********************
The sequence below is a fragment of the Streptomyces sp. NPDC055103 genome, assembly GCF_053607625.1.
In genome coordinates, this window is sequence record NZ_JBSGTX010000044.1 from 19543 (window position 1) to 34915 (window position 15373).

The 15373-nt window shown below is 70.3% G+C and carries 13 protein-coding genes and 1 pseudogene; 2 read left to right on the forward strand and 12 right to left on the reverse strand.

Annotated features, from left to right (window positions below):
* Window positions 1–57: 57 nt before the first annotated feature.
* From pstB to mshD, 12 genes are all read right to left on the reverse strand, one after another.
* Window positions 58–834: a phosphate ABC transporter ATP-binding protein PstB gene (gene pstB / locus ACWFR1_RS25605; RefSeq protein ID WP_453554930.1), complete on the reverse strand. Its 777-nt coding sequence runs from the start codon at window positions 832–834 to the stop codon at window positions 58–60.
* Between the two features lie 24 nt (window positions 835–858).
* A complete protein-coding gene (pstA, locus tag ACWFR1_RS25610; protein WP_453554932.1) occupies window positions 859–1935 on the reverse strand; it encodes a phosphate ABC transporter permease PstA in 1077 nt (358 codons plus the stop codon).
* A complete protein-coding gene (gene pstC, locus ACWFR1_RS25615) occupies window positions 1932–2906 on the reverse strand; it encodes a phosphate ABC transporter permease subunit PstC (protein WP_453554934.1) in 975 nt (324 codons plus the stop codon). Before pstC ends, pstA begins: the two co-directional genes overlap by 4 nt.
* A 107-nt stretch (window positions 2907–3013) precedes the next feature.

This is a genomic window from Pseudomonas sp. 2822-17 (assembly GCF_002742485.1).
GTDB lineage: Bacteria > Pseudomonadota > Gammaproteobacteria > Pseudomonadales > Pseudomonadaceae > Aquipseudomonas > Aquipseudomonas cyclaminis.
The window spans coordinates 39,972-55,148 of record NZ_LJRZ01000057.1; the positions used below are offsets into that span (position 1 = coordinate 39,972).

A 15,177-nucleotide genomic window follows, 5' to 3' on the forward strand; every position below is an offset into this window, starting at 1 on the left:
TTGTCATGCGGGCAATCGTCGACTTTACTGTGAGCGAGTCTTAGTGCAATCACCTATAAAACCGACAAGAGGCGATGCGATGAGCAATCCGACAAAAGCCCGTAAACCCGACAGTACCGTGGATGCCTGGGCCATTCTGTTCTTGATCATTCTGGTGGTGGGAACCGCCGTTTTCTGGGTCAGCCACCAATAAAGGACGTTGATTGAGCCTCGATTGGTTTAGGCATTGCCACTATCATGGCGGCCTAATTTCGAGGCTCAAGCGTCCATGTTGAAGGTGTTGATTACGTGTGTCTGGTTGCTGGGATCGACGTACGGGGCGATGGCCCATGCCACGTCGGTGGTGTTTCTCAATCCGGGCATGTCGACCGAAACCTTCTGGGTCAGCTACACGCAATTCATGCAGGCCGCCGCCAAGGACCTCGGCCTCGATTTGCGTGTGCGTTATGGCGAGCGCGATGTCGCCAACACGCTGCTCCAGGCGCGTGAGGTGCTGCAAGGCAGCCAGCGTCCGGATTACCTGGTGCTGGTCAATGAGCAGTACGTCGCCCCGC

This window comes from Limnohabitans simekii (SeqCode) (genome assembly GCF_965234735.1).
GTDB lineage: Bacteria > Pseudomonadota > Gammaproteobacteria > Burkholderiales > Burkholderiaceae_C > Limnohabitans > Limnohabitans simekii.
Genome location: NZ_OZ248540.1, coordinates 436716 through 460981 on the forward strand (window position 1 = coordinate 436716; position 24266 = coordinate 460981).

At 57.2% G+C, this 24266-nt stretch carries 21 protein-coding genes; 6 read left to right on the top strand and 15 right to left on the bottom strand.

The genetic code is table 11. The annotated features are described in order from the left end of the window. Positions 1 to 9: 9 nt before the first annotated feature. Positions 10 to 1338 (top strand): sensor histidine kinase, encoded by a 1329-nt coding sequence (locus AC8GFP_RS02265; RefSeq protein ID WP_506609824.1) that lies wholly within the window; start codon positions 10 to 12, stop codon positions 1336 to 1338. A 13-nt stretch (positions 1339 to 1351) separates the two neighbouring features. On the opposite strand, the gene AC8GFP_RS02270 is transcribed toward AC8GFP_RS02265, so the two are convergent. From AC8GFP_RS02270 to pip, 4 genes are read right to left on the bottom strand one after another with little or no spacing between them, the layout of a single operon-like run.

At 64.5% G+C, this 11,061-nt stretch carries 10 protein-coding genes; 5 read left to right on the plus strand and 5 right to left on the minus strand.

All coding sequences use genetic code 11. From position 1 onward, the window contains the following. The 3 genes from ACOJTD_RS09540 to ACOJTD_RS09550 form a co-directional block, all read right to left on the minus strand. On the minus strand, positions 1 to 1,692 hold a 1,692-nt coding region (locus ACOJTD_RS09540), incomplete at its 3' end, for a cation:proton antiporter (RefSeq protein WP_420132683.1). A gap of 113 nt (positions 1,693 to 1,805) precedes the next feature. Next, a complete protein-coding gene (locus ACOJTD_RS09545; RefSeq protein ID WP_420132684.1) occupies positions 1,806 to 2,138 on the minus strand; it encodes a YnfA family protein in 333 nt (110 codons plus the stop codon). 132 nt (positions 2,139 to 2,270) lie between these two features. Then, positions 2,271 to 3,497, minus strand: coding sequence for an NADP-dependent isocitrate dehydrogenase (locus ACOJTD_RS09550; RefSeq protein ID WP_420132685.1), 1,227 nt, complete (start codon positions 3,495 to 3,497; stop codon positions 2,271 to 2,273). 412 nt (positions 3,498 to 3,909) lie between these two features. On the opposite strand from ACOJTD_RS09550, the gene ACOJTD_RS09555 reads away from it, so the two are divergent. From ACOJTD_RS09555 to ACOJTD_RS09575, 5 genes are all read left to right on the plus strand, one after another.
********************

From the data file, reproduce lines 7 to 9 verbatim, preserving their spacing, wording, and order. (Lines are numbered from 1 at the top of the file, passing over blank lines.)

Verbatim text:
* Window positions 58–834: a phosphate ABC transporter ATP-binding protein PstB gene (gene pstB / locus ACWFR1_RS25605; RefSeq protein ID WP_453554930.1), complete on the reverse strand. Its 777-nt coding sequence runs from the start codon at window positions 832–834 to the stop codon at window positions 58–60.
* Between the two features lie 24 nt (window positions 835–858).
* A complete protein-coding gene (pstA, locus tag ACWFR1_RS25610; protein WP_453554932.1) occupies window positions 859–1935 on the reverse strand; it encodes a phosphate ABC transporter permease PstA in 1077 nt (358 codons plus the stop codon).